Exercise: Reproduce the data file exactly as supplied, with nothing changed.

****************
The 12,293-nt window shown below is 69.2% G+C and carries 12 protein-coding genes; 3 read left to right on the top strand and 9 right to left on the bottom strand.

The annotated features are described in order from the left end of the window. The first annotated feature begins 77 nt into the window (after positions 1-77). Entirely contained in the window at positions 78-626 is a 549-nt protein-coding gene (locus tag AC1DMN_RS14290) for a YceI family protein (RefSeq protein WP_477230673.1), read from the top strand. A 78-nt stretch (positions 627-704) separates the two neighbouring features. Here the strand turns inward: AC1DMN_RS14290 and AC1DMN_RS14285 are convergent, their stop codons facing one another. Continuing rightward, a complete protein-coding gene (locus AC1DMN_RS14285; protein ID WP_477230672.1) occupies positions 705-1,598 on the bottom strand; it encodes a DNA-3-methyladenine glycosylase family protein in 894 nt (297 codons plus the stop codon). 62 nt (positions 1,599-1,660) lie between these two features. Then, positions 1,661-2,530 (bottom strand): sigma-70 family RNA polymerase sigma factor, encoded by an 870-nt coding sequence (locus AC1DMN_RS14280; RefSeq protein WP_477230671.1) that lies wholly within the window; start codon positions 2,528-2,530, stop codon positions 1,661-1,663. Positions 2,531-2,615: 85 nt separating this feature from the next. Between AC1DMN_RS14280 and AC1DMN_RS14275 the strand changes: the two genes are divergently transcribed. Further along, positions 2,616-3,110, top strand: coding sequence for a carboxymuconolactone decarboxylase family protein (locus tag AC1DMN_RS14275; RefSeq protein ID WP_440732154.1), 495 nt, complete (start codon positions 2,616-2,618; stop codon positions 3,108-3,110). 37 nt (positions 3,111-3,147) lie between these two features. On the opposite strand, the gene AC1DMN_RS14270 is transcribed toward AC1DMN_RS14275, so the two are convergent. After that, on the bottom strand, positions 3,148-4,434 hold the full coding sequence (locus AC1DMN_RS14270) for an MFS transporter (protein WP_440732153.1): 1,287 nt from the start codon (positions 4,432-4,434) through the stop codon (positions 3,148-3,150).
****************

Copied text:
The 12,293-nt window shown below is 69.2% G+C and carries 12 protein-coding genes; 3 read left to right on the top strand and 9 right to left on the bottom strand.

The annotated features are described in order from the left end of the window. The first annotated feature begins 77 nt into the window (after positions 1-77). Entirely contained in the window at positions 78-626 is a 549-nt protein-coding gene (locus tag AC1DMN_RS14290) for a YceI family protein (RefSeq protein WP_477230673.1), read from the top strand. A 78-nt stretch (positions 627-704) separates the two neighbouring features. Here the strand turns inward: AC1DMN_RS14290 and AC1DMN_RS14285 are convergent, their stop codons facing one another. Continuing rightward, a complete protein-coding gene (locus AC1DMN_RS14285; protein ID WP_477230672.1) occupies positions 705-1,598 on the bottom strand; it encodes a DNA-3-methyladenine glycosylase family protein in 894 nt (297 codons plus the stop codon). 62 nt (positions 1,599-1,660) lie between these two features. Then, positions 1,661-2,530 (bottom strand): sigma-70 family RNA polymerase sigma factor, encoded by an 870-nt coding sequence (locus AC1DMN_RS14280; RefSeq protein WP_477230671.1) that lies wholly within the window; start codon positions 2,528-2,530, stop codon positions 1,661-1,663. Positions 2,531-2,615: 85 nt separating this feature from the next. Between AC1DMN_RS14280 and AC1DMN_RS14275 the strand changes: the two genes are divergently transcribed. Further along, positions 2,616-3,110, top strand: coding sequence for a carboxymuconolactone decarboxylase family protein (locus tag AC1DMN_RS14275; RefSeq protein ID WP_440732154.1), 495 nt, complete (start codon positions 2,616-2,618; stop codon positions 3,108-3,110). 37 nt (positions 3,111-3,147) lie between these two features. On the opposite strand, the gene AC1DMN_RS14270 is transcribed toward AC1DMN_RS14275, so the two are convergent. After that, on the bottom strand, positions 3,148-4,434 hold the full coding sequence (locus AC1DMN_RS14270) for an MFS transporter (protein WP_440732153.1): 1,287 nt from the start codon (positions 4,432-4,434) through the stop codon (positions 3,148-3,150).